If you yourself live with celiac disease, or know someone who does, you’re probably familiar with the sense of panic that creeps in when we fear there may not be “safe” food available. Most celiacs I know travel with more food than they could ever hope to eat, just for this reason. While I try not to go overboard, I do always plan ahead. If we’re traveling or out with friends, I usually have a protein bar or small celiac-safe meal tucked in my bag. When we get together with friends or family, or when we have a carry-in at work, I pack my own lunch. Sometimes friends will offer to cook food for me, with the very best of intentions. But it can be so complicated to explain that every pot and utensil has to be gluten free, every spice and condiment, and every ingredient. It’s a lot of work, and a lot of potential for cross-contamination. So to be safe, I always bring my own. The people in my life are no longer offended by this, they’ve learned that it’s just what it takes for me to be safe and not hungry, and to be able to participate socially with whatever is going on!
6. Wear compression clothing.
I have to be honest, I never would have consider compression clothing if it hadn’t been recommended by my neurologist. I am always tachycardic, struggle to stand for long periods of time, and often get dizzy. I should have connected the dots myself, but I’m glad someone at least did it for me. Compression was a game-changer.
I have a supply of several different items that I use depending on my symptoms any particular day (and my outfit, if I’m honest. We all want to look good). I use knee-high compression socks, compression leggings, compression tights, and/or an abdominal binder. They all take some getting used to, but I’ve found they really do help reduce my dizziness and make it a little easier to stand and walk around. Plus, there are some really fun compression socks out there these days!
7. Always travel with a mobility device.
Last, but not least, I always pack an arsenal of mobility devices when we are heading out of town. At the very least, I bring my folding cane, which is easy to tuck into a backpack or just keep in the car. If I’m in a bad stretch, I pack my regular cane. If we anticipate hiking or being outdoors on uneven terrain, I take my walking sticks. And if we’re going to be gone for more than a couple of days, anticipate visiting museums or zoos walking long distances, or if I’m in a particularly bad stretch, I take my wheelchair. All of them are relatively small and portable, and not difficult to fit in the car. If we fly or travel by boat, they can usually be checked or tucked into my luggage. To be honest, this is a lesson I learned the hard way (sadly, more than once–I’m a slow learner!). Several times I was caught out without a cane, when I really could have relied on it. Travel tends to translate into a flare for me, and it helps to have something on hand just in case. Another time we waited 45 minutes and paid a fee to rent a wheelchair at a museum, because I was flaring (thank you, travel!) and couldn’t make it through the outing without it. I kicked myself for keeping my extended family waiting for so long and having to pay for something I owned and could have brought. So lesson (finally) learned: always take a mobility device along, just in case. And if you don’t have to use it, call it a win!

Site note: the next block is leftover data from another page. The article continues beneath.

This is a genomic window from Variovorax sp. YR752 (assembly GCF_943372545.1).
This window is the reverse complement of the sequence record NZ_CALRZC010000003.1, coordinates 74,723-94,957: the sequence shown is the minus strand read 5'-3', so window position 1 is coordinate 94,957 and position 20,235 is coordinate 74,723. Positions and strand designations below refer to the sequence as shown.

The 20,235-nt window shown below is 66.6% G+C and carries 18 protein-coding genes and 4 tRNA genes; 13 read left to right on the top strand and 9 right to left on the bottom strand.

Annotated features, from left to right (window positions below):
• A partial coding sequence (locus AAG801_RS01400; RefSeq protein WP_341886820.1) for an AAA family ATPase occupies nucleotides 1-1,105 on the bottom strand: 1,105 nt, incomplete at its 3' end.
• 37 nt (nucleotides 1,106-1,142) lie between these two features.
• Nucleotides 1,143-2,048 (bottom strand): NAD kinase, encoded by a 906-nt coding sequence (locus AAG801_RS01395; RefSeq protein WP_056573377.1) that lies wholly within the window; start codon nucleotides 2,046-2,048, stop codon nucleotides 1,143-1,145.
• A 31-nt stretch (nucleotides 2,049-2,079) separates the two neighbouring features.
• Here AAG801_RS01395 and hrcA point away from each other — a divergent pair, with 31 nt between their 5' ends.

What are some of the “unusual” things you do? I’d love to hear about them in the comments!
4 responses to “Unusual Habits that Now Seem Normal”
What a great post! I had to think for a minute to remember what it “normal” to others. I, thankfully, no longer require regular naps and compression tights, but am hyper-focused on food and beauty/home products and type of toxic exposure. I drink Trioral every day and eat put salt on everything to keep my BP from dropping too low. I also often walk with stiff legs because for so long I experienced such intense pain from any muscle flexation.
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I’m glad you’ve found your own work-arounds and ways to cope! It really does seem hard to fathom what “normal” used to be, but as long as it gets us through the day, we do what we have to do! Thanks so much for sharing your experience.
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Fantastic post. We get so used to doing certain things, don’t we? I also have coeliac. I often hear about people going out and there being no safe food available and I always suggest that they need to get into the habit of taking food wherever they go. My bag is normally packed with more food than I can eat, but I like to cover all eventualities.
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Yes! I was just commenting to my sister-in-law this weekend that I get almost panicky at the prospect of not having safe food when I need it, and I can’t imagine traveling from home without something on hand. I think most of us carry a secret stash of emergency food–especially if we’ve had the unfortunate experience of being caught out without food!